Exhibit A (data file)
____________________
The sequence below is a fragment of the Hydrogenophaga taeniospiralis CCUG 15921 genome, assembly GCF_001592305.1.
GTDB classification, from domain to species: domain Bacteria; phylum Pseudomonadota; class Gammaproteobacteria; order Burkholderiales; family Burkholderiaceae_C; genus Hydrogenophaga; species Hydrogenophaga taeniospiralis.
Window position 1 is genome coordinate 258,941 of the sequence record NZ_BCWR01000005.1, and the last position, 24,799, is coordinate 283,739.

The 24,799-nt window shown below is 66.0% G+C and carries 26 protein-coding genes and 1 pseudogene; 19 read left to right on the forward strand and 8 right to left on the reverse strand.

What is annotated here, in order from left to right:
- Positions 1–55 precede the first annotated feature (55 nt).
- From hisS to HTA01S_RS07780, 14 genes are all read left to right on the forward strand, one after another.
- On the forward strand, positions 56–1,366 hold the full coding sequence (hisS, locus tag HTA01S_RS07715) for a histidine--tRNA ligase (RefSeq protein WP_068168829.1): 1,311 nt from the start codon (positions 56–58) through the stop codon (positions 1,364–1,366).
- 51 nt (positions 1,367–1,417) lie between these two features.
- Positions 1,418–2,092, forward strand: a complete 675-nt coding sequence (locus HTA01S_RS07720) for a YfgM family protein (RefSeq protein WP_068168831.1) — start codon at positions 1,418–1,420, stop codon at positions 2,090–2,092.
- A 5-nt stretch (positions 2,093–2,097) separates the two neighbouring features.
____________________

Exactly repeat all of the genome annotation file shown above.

The sequence below is a fragment of the Hydrogenophaga taeniospiralis CCUG 15921 genome, assembly GCF_001592305.1.
GTDB classification, from domain to species: domain Bacteria; phylum Pseudomonadota; class Gammaproteobacteria; order Burkholderiales; family Burkholderiaceae_C; genus Hydrogenophaga; species Hydrogenophaga taeniospiralis.
Window position 1 is genome coordinate 258,941 of the sequence record NZ_BCWR01000005.1, and the last position, 24,799, is coordinate 283,739.

The 24,799-nt window shown below is 66.0% G+C and carries 26 protein-coding genes and 1 pseudogene; 19 read left to right on the forward strand and 8 right to left on the reverse strand.

What is annotated here, in order from left to right:
- Positions 1–55 precede the first annotated feature (55 nt).
- From hisS to HTA01S_RS07780, 14 genes are all read left to right on the forward strand, one after another.
- On the forward strand, positions 56–1,366 hold the full coding sequence (hisS, locus tag HTA01S_RS07715) for a histidine--tRNA ligase (RefSeq protein WP_068168829.1): 1,311 nt from the start codon (positions 56–58) through the stop codon (positions 1,364–1,366).
- 51 nt (positions 1,367–1,417) lie between these two features.
- Positions 1,418–2,092, forward strand: a complete 675-nt coding sequence (locus HTA01S_RS07720) for a YfgM family protein (RefSeq protein WP_068168831.1) — start codon at positions 1,418–1,420, stop codon at positions 2,090–2,092.
- A 5-nt stretch (positions 2,093–2,097) separates the two neighbouring features.